The Apocrypha and the Apostolic Fathers

The Apocrypha and the Apostolic Fathers

Lesson 2

By Pr. Rich Futrell

Jan 9, 2011


Last week, we saw how Jesus called one book of the Apocrypha “scripture” and how Jesus celebrated a festival in the Jewish liturgical church-year calendar that is only mentioned in the Apocrypha.  We also saw how the New Testament routinely referred to content in the Apocrypha from a worldview that simply saw it as authoritative.


Messianic Message of the Apocrypha

Besides the New Testament matter-of-factly referencing the Apocrypha (simply because it was part of the Septuagint, the Greek-language Old Testament of Jesus’ day), the Apocrypha was also profoundly messianic.

Here is simply one example:

Numbers 21:6-9

Then the LORD sent fiery serpents among the people, and they bit the people, so that many people of Israel died.  And the people came to Moses and said, “We have sinned, for we have spoken against the LORD and against you.  Pray to the LORD, that he take away the serpents from us.”  So Moses prayed for the people.  And the LORD said to Moses, “Make a fiery serpent and set in on a pole, and everyone who is bitten, when he sees it, shall live.” So Moses made a bronze serpent and set it on a pole.  And if a serpent bit anyone, he would look at the bronze serpent and live.

Wisdom of Solomon 16:5-7

And [when the Israelites] were being destroyed by the bites of writhing serpents, your wrath did not continue to the end; they were troubled for a little while as a warning and received a symbol for deliverance to remind them of your law’s command.  For he who turned toward it was saved, not by what he saw, but by you, the Savior of all.

John 3:14

And as Moses lifted up the serpent in the wilderness, so must the Son of Man be lifted up, that whoever believes in him may have eternal life.

–          The messianic message of John 3:14 does not rest on the Wisdom of Solomon passage.  Yet, how do the Numbers and Wisdom of Solomon accounts together better support the point the Apostle John makes?


We will see later how the strong messianic message within the Septuagint (including the Apocrypha) led to its rejection by Jews in the 2nd century.


The Apostolic Fathers and the Apocrypha

The Apostolic Fathers are a small number of early Christian bishops who lived and wrote in the second half of the 1st century and the first half of the 2nd century.  They are acknowledged as the leaders in the immediate post-apostolic Church.  Their writings were not included in the New Testament.  They include (but are not limited to) Clement of Rome, Ignatius of Antioch, and Polycarp of Smyrna.


Clement was the 4th Bishop of Rome (after Peter, Linus, and Cletus).  He may be the Clement whom Paul mentions in Philippians 4:3.  According to Tertullian, the Apostle Peter ordained Clement into the Office of the Holy Ministry.

In 96 AD, Clement wrote a letter to the church in Corinth.  In his letter, Clement references the Apocrypha.  What is interesting in Clement’s letter is how he uses the Apocrypha.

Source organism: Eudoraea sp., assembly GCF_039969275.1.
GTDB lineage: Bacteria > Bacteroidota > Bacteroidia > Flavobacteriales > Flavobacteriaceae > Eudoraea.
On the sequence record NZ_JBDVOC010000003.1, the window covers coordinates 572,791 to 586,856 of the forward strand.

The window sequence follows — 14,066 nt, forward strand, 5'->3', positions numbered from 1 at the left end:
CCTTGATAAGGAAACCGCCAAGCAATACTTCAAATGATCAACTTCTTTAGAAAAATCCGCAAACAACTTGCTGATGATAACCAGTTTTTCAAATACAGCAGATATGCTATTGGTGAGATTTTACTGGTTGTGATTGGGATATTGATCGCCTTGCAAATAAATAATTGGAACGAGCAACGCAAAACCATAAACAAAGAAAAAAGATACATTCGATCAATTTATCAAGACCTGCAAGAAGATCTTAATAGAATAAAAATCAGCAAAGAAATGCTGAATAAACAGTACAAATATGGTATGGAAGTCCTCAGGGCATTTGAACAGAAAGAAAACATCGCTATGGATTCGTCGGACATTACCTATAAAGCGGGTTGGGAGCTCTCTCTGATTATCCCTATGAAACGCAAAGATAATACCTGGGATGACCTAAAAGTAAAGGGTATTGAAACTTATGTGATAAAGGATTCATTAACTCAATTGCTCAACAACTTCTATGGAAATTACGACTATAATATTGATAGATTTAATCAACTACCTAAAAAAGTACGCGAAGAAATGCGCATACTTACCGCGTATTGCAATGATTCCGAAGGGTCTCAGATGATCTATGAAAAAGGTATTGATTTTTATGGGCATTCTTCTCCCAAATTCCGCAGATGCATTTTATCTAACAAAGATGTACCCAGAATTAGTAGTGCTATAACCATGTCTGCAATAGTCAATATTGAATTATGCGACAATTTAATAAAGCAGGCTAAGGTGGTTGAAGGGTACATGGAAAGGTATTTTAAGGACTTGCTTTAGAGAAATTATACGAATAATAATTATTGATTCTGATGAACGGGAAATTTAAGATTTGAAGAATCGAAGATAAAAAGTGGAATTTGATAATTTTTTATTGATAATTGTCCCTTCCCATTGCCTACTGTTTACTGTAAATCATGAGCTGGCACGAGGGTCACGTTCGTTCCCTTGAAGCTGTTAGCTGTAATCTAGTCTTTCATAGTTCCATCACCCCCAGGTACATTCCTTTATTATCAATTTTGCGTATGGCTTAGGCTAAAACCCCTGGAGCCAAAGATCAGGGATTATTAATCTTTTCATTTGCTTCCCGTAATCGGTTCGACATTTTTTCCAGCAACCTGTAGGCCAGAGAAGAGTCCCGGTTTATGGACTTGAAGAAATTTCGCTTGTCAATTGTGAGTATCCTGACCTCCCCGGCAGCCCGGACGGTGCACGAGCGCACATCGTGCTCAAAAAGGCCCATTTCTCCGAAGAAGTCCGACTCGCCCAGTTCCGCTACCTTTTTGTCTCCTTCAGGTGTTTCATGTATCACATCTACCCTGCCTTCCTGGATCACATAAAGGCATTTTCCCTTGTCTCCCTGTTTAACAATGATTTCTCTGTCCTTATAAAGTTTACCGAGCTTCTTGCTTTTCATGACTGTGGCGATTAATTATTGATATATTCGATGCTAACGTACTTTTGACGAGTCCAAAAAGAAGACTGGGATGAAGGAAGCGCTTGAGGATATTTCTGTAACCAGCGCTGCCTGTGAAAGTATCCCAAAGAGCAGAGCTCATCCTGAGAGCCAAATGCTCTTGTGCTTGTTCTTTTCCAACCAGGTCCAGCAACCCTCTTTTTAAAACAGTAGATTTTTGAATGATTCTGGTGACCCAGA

1 Clement 3:4

Instead all follow the lusts of their depraved hearts, for they have absorbed that unrighteousness and ungodly jealousy through which “death entered into the world.”

Wisdom 2:23-24

For God created mankind for incorruption and made him in the image of his own character, but through the devil’s envy death entered the world.

In another place, Clement seamlessly wove together words from Wisdom of Solomon and the Psalms.  The way Clement wove two Old Testament texts into one seamless thought showed that he viewed both as being authoritative.

1 Clement 27:5-7

“Who will say to him, ‘What have you done?’  Or who will resist the might of his strength?”  He will do all things when he wills and as he wills, and none of those things decreed by him will fail.  All things are in his sight, and nothing escapes his will, seeing that the heavens “declare the glory of God and the skies proclaim the work of his hands.”

Wisdom 12:12

For who will say, “What have you done?”  Or will resist your judgment?

Psalm 19:1

The heavens declare the glory of God, and the sky above proclaims his handiwork.

Later in his letter, Clement used the example of two Old Testament saints to encourage his readers in Corinth.  One OT saint was Esther; the other was Judith from the Apocrypha.  That Clement mentions both together in such a way shows that he saw the Apocrypha book of Judith and OT book of Esther as both authoritative.

Clement 55:5-6

The blessed Judith, when the city was under siege, asked the elders to permit her to go to the enemy’s camp.  So she exposed herself to danger and went out for love of her country and her besieged people, and the Lord delivered Holophernes into the hand of a woman.  To no less danger did Esther, who was perfect in faith, expose herself, to deliver the twelve tribes of Israel from imminent destruction.

The Didache

This is, perhaps, the earliest writing of the New Testament Church outside the New Testament.  It is so early that the Christians were still mostly Jews who believed in Jesus as the Messiah and the teachings in the Didache were an instruction book for adult Gentile converts (Gentiles were still called “they”).